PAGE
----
“What we’re reading over and over again is people saying, ‘excuse me, Didi, your priorities are backwards,’” says Schaefer. “First you need to get compliant with local regulations and then you can go abroad.”
Investor confidence in Chinese tech firms
What does this mean for investor confidence in China? Despite Sino-U.S. relations spiraling to a historic low, a record $12.5 billion has been raised in 34 U.S. offerings made by Chinese firms so far in 2021. But in recent weeks, five Chinese tech firms have nixed their U.S. IPOs—a combined value of over $1.4 billion—and the 17 others scheduled for this year are now clouded in doubt. On Monday, the Wall Street Journal reported that TikTok parent ByteDance—valued at some $180 billion—was pausing its IPO plans while it gets to grips with the new regulations.
China’s tech stocks have lost over $800 billion in combined value since February, and some argue the boom is officially over. CNBC’s Jim Cramer, who had urged investors to snap up Didi shares prior to the IPO, dramatically changed tact on Tuesday. “You’re a moron if you buy a Chinese deal after this,” he said. “Why do you need to put your capital at risk?”
The question is whether this cooling also extends to private investment. Deal values from venture capital and private equity-backed buyouts in China reached $74.3 billion in the first quarter of 2021, according to financial information provider Preqin. But “With India and Southeast Asia coming on strong, private equity investors have already been turning there and reducing their China venture investment in favor of these next, emerging markets,” says Rebecca Fannin, author of Tech Titans of China. “I think this trend will continue given the uncertainty from China.”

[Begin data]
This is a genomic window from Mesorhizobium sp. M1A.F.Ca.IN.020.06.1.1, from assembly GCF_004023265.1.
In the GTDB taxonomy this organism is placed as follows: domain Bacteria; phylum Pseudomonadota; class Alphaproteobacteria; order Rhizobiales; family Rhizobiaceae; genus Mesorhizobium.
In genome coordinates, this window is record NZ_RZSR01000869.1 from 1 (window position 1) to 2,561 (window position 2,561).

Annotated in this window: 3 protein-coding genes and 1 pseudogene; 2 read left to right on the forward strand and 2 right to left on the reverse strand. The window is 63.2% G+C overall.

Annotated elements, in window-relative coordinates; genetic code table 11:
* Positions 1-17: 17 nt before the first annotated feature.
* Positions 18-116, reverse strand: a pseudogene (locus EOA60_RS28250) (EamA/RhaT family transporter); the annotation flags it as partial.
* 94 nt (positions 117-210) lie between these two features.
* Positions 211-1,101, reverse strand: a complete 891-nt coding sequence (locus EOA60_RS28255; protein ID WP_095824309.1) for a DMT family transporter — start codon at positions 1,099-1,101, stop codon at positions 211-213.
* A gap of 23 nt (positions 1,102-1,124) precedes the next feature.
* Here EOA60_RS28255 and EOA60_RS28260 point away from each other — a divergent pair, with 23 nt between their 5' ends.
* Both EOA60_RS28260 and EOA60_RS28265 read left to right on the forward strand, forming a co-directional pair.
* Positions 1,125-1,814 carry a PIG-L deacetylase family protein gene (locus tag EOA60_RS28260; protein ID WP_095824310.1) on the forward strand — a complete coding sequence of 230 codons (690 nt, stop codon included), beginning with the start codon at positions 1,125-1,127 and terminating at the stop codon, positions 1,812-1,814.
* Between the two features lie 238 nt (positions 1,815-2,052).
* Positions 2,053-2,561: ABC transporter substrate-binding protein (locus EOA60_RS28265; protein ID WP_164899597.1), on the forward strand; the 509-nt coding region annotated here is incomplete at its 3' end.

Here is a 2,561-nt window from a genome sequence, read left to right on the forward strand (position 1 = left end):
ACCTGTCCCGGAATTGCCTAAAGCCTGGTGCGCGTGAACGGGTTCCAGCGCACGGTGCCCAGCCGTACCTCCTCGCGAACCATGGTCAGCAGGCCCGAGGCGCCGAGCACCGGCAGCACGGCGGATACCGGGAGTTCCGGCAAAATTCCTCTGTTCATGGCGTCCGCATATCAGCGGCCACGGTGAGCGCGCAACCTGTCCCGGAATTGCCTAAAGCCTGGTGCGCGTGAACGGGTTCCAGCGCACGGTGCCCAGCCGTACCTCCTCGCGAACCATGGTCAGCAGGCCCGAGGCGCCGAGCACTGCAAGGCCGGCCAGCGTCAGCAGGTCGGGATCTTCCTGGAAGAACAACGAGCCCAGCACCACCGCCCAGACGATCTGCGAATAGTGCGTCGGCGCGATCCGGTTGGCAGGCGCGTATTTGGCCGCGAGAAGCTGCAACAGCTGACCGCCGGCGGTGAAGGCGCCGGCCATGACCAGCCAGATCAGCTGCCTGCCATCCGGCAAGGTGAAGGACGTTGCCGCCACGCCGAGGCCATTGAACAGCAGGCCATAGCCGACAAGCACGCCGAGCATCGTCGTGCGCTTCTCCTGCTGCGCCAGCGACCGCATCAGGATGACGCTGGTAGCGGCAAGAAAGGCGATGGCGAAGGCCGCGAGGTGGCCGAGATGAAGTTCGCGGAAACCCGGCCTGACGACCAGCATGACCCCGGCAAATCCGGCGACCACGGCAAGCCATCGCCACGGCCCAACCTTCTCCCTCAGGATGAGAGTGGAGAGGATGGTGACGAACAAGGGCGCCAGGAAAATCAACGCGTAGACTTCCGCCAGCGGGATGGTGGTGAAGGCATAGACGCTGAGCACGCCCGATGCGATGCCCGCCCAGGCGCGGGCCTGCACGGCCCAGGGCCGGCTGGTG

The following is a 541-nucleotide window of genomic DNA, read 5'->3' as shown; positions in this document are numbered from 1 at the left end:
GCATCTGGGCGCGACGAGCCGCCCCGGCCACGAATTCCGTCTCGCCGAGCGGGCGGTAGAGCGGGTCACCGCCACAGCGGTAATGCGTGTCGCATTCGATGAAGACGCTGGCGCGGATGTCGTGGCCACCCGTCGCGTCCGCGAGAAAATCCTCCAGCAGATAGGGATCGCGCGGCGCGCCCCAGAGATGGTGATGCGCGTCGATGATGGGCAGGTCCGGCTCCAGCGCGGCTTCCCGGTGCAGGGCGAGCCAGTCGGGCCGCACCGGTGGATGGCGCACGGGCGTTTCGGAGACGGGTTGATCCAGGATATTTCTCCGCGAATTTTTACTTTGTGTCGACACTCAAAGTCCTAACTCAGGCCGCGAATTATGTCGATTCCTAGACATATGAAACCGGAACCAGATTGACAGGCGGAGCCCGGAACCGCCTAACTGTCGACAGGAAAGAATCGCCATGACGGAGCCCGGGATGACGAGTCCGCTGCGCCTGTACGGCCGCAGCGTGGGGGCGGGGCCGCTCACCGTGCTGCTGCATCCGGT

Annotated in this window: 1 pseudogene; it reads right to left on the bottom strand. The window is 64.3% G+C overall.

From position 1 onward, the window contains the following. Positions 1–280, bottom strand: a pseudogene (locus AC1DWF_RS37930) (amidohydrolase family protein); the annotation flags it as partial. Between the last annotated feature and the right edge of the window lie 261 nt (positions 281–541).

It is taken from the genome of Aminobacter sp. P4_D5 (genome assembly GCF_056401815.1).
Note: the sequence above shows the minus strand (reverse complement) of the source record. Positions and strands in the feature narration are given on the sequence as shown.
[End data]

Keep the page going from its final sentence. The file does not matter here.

This is not just bad news for investors. After all, China requires capital if it is to upgrade its industrial production and meet myriad other development goals. President Xi Jinping’s stated aim to go carbon neutral by 2060, for one, requires an estimated $15 trillion investment over the next decade or two. “China can’t do that by itself,” says Sung.
The ball, of course, is in Beijing’s court. Schaefer says the next two to three years of cementing this new regulatory framework are going to be “rough and tumble, breaking some eggs to make this omelet.” But on the plus side, China’s regulators don’t operate on an election cycle, and are typically looking 10 years, 20 years, or longer into the future.
“Investors are rightly wary at this time,” says Schaefer. “But we’re also hearing that smart money buys the dips.”